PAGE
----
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Meaning of .a extension

Hi what are .a files used for? Are they a kind of archive to hold
libraries? I've installed a toolkit that puts some .h files into /usr/
local/src and a .a file into /usr/local/lib. However, I don't know how
to instruct the compiler to use the contents of the .a file, if it's
really needed and for what.

Cheers
Giuseppe
Jun 27 '08 #1
2 1867
Giuseppe.G. wrote:
Hi what are .a files used for? Are they a kind of archive to hold
libraries? I've installed a toolkit that puts some .h files into /usr/
local/src and a .a file into /usr/local/lib. However, I don't know how
to instruct the compiler to use the contents of the .a file, if it's
really needed and for what.
..a files in Unix are "archives" of object modules. They are basically
an equivalent of .lib files on Windows (if you're more familiar with
that environment). A .a file is used by the linker; if the name of the
file you need to add is libXXX.a, you add it to the command line like so:
cc ... -lXXX

where the letter after the minus is a small L. But all this is not
really a feature of the language, it's a feature of the OS and your
compiler. Please direct your further inquiries to the newsgroup
dedicated to your platform.

V
--
Please remove capital 'A's when replying by e-mail
I do not respond to top-posted replies, please don't ask
Jun 27 '08 #2
On Jun 10, 2:24 pm, Victor Bazarov <v.Abaza...@comAcast.netwrote:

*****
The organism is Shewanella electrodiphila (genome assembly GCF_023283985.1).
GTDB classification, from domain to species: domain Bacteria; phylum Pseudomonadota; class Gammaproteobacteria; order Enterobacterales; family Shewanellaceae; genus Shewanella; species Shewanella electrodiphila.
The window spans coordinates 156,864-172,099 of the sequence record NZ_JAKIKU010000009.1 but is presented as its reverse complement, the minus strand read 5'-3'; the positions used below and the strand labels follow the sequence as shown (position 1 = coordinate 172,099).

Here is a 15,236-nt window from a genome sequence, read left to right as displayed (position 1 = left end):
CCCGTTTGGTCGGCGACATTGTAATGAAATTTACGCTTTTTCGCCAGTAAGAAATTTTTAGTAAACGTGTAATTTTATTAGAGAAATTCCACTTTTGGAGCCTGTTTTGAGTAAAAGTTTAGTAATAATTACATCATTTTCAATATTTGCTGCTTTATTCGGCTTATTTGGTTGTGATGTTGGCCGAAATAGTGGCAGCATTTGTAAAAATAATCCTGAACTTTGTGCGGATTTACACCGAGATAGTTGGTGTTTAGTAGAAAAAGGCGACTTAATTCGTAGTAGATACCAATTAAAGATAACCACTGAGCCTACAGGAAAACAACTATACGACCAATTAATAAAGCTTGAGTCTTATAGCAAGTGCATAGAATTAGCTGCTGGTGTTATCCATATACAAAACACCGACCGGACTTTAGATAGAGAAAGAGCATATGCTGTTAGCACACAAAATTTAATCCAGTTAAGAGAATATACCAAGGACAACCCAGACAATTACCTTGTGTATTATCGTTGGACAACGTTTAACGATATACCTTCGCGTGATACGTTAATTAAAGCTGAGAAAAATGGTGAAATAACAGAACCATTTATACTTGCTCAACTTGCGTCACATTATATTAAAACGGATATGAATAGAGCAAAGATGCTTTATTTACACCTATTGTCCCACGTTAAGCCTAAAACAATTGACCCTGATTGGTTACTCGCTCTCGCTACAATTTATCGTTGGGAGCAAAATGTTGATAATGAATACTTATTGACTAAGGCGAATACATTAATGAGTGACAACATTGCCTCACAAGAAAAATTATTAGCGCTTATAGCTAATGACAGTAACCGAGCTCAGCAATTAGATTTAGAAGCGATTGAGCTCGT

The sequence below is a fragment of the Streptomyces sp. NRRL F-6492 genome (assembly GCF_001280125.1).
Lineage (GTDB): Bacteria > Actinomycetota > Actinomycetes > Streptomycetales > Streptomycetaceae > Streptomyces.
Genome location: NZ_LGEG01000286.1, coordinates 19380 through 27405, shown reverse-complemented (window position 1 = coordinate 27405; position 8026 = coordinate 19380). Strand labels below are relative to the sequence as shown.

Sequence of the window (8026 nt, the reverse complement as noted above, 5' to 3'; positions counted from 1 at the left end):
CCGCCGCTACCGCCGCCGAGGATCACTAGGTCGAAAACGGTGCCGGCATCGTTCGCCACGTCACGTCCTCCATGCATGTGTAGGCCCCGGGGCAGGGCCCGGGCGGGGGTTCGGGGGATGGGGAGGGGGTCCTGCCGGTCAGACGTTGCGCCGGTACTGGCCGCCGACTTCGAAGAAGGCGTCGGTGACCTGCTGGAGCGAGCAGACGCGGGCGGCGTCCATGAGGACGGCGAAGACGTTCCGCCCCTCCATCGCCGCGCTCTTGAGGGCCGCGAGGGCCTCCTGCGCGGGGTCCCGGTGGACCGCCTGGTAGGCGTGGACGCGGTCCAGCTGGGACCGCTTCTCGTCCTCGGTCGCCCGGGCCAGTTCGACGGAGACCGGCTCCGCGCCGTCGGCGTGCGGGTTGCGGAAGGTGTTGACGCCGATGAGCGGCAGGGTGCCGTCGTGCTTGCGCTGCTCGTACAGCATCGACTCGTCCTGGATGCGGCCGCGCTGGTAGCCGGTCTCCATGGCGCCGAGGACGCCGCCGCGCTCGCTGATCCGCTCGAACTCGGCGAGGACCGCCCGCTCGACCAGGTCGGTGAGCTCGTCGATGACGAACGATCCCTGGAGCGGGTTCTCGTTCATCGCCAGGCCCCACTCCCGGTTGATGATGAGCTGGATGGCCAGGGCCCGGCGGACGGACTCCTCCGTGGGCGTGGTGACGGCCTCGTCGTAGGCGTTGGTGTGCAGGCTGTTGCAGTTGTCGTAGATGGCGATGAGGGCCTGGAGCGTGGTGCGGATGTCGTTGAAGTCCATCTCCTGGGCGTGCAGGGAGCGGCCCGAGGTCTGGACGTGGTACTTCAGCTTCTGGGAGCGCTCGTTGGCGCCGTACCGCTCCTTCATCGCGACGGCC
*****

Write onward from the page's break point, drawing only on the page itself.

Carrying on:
Giuseppe.G. wrote:
Hi what are .a files used for? Are they a kind of archive to
hold libraries? I've installed a toolkit that puts some .h
files into /usr/ local/src and a .a file into
/usr/local/lib. However, I don't know how to instruct the
compiler to use the contents of the .a file, if it's really
needed and for what.
.a files in Unix are "archives" of object modules.
Or of anything else. They're files created by the "ar" utility,
and can be used to archive anything. (In the old days, you had
to run ranlib on the output of ar before the linker could use
it. ranlib created an additional index file, and then inserted
it at the start. I think this has pretty much disappeared.)

I've often wondered, in fact, why compilers didn't treat a
request for the library as part of the include path, so that you
could add your headers to the library as well, and thus package
the library as a single file.
They are basically
an equivalent of .lib files on Windows (if you're more familiar with
that environment). A .a file is used by the linker; if the name of the
file you need to add is libXXX.a, you add it to the command line like so:
cc ... -lXXX
That's one way, and it also causes the compiler to look for the
library in a number of specified places (much along the lines of
how it looks for a header file). You can also specify the
pathname directly.
where the letter after the minus is a small L. But all this
is not really a feature of the language, it's a feature of the
OS and your compiler. Please direct your further inquiries to
the newsgroup dedicated to your platform.
I agree that it's platform specific, but I'm not sure I'd call
it a feature:-).

--
James Kanze (GABI Software) email:ja*********@gmail.com
Conseils en informatique orientée objet/
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9 place Sémard, 78210 St.-Cyr-l'École, France, +33 (0)1 30 23 00 34
Jun 27 '08 #3

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